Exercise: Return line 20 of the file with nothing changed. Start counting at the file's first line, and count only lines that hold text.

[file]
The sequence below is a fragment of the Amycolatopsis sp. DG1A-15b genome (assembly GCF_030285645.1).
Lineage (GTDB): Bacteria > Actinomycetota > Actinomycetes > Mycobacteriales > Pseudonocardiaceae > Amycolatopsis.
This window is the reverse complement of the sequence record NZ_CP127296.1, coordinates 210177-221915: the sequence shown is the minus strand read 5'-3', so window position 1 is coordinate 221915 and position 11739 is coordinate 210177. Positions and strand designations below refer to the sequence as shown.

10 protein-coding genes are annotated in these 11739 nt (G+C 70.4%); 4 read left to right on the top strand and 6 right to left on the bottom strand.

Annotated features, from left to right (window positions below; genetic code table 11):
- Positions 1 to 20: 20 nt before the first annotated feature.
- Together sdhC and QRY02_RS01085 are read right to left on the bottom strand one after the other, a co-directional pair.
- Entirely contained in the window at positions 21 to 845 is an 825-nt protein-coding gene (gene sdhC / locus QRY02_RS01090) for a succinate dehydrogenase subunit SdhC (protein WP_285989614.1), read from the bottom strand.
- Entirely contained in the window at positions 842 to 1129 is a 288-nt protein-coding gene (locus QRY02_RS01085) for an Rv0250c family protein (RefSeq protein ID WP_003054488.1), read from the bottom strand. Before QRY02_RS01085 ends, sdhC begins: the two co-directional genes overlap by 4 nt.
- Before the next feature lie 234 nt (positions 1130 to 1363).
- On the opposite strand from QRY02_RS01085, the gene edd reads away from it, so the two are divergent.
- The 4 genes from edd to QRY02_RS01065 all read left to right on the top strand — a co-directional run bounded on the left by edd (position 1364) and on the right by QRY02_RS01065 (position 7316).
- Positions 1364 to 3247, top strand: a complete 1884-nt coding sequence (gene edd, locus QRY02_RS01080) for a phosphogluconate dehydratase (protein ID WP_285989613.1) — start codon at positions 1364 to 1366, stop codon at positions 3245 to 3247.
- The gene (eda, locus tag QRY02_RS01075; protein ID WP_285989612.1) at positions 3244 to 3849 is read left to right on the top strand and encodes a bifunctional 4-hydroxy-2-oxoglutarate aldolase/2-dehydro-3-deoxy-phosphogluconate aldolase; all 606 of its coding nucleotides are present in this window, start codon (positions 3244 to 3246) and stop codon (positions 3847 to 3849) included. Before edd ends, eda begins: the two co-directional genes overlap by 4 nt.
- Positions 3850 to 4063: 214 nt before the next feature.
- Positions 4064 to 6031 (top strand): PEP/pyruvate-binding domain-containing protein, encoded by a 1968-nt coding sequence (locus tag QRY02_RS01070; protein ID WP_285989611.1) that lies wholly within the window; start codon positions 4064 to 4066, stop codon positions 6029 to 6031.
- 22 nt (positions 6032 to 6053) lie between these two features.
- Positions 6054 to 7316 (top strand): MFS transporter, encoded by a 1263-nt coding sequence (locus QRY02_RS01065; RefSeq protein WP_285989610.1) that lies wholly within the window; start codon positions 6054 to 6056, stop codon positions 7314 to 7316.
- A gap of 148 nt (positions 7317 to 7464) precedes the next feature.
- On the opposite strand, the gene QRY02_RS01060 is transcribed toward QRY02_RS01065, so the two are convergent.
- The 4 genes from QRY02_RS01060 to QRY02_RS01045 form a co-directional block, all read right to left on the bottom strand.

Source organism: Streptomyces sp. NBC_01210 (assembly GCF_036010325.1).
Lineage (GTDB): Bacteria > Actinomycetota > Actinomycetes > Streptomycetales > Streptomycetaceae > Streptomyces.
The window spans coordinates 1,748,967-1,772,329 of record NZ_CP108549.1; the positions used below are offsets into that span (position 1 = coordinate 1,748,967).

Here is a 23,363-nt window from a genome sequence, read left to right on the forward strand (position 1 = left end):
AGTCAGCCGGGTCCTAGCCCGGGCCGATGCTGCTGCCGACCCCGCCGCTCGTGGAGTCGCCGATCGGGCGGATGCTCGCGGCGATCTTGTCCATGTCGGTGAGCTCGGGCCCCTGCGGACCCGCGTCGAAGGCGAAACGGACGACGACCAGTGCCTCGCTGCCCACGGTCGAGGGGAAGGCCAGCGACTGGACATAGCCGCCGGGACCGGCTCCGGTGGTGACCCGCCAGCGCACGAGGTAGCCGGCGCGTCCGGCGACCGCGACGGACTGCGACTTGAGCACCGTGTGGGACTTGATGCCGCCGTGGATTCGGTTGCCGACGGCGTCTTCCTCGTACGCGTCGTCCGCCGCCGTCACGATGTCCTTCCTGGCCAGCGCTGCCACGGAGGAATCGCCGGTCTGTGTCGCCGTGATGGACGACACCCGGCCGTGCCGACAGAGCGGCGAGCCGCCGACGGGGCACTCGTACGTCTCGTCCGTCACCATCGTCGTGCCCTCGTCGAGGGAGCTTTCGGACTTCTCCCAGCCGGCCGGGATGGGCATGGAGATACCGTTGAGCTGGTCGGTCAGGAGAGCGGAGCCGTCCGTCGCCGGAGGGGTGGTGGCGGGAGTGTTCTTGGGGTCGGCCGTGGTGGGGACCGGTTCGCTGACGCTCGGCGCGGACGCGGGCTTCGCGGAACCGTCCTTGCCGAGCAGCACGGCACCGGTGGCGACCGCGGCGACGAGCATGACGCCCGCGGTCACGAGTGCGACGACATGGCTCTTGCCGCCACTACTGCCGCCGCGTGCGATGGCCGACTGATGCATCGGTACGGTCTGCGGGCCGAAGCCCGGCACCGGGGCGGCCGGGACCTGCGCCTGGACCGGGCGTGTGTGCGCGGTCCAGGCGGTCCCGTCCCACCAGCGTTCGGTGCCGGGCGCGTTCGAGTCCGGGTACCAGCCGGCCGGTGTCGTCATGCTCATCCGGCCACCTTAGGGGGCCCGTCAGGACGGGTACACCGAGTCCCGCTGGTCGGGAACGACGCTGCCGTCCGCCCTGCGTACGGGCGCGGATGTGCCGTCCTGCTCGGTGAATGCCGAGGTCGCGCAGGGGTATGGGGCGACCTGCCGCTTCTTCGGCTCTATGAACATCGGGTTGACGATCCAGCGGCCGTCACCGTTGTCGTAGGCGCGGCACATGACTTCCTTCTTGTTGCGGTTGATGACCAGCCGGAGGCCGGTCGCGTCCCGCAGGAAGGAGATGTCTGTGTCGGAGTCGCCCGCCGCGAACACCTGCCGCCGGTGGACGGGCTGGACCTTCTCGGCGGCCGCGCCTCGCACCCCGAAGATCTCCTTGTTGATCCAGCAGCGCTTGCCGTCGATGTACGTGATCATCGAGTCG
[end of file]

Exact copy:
- On the opposite strand, the gene QRY02_RS01060 is transcribed toward QRY02_RS01065, so the two are convergent.